BACKGROUND: Autism spectrum disorders (ASD) are increasingly prevalent neurodevelopmental disorders that are behaviorally diagnosed in early childhood. Most ASD cases likely arise from a complex mixture of genetic and environmental factors, an interface where the epigenetic marks of DNA methylation may be useful as risk biomarkers. The placenta is a potentially useful surrogate tissue characterized by a methylation pattern of partially methylated domains (PMDs) and highly methylated domains (HMDs) reflective of methylation patterns observed in the early embryo...
2016: Molecular Autism
Christopher L Muller, Allison Mj Anacker, Tiffany D Rogers, Nick Goeden, Elizabeth H Keller, C Gunnar Forsberg, Travis M Kerr, Carly LA Wender, George M Anderson, Gregg D Stanwood, Randy D Blakely, Alexandre Bonnin, Jeremy Veenstra-VanderWeele
Biomarker, neuroimaging, and genetic findings implicate the serotonin transporter (SERT) in autism spectrum disorder (ASD). Previously, we found that adult male mice expressing the autism-associated SERT Ala56 variant have altered central serotonin (5-HT) system function, as well as elevated peripheral blood 5-HT levels. Early in gestation, before midbrain 5-HT projections have reached the cortex, peripheral sources supply 5-HT to the forebrain, suggesting that altered maternal or placenta 5-HT system function could impact the developing embryo...
January 2017: Neuropsychopharmacology: Official Publication of the American College of Neuropsychopharmacology
Asher Ornoy, Liza Weinstein-Fudim, Zivanit Ergaz
Autism spectrum disorder (ASD) affecting about 1% of all children is associated, in addition to complex genetic factors, with a variety of prenatal, perinatal, and postnatal etiologies. In addition, ASD is often an important clinical presentation of some well-known genetic syndromes in human. We discuss these syndromes as well as the role of the more important prenatal factors affecting the fetus throughout pregnancy which may also be associated with ASD. Among the genetic disorders we find Fragile X, Rett syndrome, tuberous sclerosis, Timothy syndrome, Phelan-McDermid syndrome, Hamartoma tumor syndrome, Prader-Willi and Angelman syndromes, and a few others...
2016: Frontiers in Neuroscience
Marie-Julie Allard, Julie D Bergeron, Moogeh Baharnoori, Lalit K Srivastava, Louis-Charles Fortier, Claire Poyart, Guillaume Sébire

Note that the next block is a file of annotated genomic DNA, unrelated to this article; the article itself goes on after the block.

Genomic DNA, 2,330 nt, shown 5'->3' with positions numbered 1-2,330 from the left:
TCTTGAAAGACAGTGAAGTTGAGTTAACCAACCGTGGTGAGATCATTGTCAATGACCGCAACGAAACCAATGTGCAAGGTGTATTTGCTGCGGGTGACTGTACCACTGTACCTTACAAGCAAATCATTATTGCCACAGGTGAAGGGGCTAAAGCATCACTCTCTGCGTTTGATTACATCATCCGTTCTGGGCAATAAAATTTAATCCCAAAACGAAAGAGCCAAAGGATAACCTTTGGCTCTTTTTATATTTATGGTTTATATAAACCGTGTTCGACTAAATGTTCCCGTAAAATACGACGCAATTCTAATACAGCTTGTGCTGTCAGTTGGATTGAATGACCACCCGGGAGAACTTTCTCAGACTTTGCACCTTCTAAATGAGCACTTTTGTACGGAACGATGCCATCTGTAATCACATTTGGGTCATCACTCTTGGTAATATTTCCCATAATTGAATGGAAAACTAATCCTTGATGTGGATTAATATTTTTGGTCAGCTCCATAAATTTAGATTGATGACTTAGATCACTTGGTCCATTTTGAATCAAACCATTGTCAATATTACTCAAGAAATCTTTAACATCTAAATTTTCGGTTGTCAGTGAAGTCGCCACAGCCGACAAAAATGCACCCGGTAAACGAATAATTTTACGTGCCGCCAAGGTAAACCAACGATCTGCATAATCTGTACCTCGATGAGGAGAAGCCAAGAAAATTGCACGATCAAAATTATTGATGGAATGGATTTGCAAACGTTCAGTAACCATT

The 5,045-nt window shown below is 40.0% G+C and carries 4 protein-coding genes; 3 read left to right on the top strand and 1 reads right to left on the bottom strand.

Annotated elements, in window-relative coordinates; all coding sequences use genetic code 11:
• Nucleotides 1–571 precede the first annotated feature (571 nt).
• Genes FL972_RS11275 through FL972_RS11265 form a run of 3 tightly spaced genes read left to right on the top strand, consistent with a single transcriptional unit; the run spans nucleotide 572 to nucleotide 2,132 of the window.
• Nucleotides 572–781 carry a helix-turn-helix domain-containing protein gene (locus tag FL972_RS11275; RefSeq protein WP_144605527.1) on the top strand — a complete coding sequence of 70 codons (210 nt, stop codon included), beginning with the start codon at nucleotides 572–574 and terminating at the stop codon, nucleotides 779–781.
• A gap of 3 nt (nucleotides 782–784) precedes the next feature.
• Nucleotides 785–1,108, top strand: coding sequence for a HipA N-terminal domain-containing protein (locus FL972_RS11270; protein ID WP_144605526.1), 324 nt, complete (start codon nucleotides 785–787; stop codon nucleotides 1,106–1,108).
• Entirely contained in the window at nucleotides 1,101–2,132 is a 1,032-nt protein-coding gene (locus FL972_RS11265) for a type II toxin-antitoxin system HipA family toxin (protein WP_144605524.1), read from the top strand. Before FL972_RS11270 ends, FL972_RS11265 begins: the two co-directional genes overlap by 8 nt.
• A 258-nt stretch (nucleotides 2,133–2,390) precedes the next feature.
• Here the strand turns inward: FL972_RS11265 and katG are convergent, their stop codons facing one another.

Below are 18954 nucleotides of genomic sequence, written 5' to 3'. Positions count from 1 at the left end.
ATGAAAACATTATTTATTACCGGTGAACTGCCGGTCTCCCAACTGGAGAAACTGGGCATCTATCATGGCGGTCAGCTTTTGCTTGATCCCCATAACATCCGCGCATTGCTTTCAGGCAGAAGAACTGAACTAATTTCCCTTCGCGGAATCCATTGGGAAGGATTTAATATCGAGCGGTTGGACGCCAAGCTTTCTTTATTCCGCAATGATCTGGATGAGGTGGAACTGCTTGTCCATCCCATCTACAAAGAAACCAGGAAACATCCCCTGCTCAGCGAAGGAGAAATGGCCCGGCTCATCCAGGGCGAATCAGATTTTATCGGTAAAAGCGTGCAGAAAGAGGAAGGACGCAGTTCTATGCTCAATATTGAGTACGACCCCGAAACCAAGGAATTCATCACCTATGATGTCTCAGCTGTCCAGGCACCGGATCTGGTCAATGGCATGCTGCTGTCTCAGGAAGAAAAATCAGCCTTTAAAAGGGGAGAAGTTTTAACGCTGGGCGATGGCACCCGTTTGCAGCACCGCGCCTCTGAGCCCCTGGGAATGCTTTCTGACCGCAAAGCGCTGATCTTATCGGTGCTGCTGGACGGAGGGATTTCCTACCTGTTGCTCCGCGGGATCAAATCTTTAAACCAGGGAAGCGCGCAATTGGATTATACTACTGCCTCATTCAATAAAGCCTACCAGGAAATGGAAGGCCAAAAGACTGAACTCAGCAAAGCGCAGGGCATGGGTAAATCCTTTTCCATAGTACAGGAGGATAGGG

Group B Streptococcus (GBS) is a commensal bacterium present in the lower genital tract of 15-30% of healthy pregnant women. GBS is the leading cause of chorioamnionitis and cerebral injuries in newborns, occurring most often in the absence of maternofetal pathogen translocation. Despite GBS being the most frequent bacterium colonizing pregnant women, no preclinical studies have investigated the impact of end-gestational maternal GBS exposure on the offspring's brain development and its behavioral correlates...
May 25, 2016: Autism Research: Official Journal of the International Society for Autism Research
Michel R Odent
We hypothesise that neonatal BCG (Bacillus Calmette-Guérin) might be used to adapt to a new phase in the history of human births. Among most mammals, the placenta is not effective at transferring antibodies to the fetus: antibodies are transferred immediately after birth via the colostrum. Among humans (and other mammals with hemochorial placentas) the transplacental transfer of antibodies (namely IgG) is effective. In humans, foetal concentrations of IgG sub-classes approximate to maternal concentrations at 38weeks and continue to increase thereafter...
June 2016: Medical Hypotheses
Mark M Gottlieb
The risk of Pitocin as a cause of autism attributable to oxytocin receptor desensitization in the brain of the fetus is evaluated in terms of a mathematical model. A composite unit, D, for oxytocin receptor desensitization levels is established with the form ((IU-h)/ml)E-3, where IU is the international unit for oxytocin. The desensitization values for oxytocin receptor desensitization at a concentration of 10 nmol of oxytocin per liter for 3, 4.2 and 6h corresponding to 0%, 50% and 100% desensitization are calculated to be 15 D, 21 D, and 30 D, respectively...
February 1, 2016: Behavioural Brain Research
Moriya Gamliel, K L Anderson, R P Ebstein, N Yirmiya, D Mankuta
OBJECTIVE: Oxytocin, a hypothalamic hormone secreted upon release of ectoenzyme CD38, plays a vital role in interpersonal bonding behaviors. Reduced plasma oxytocin characterizes autistic individuals. CD38 levels, which were found to be low in LBCs derived from autistic patients, is upregulated upon the addition of a vitamin A derivative. During pregnancy, oxytocin is also secreted by placenta. Recent controversial studies have suggested an increased risk for autism when oxytocin is used during induction and augmentation of labor...
2016: Journal of Maternal-fetal & Neonatal Medicine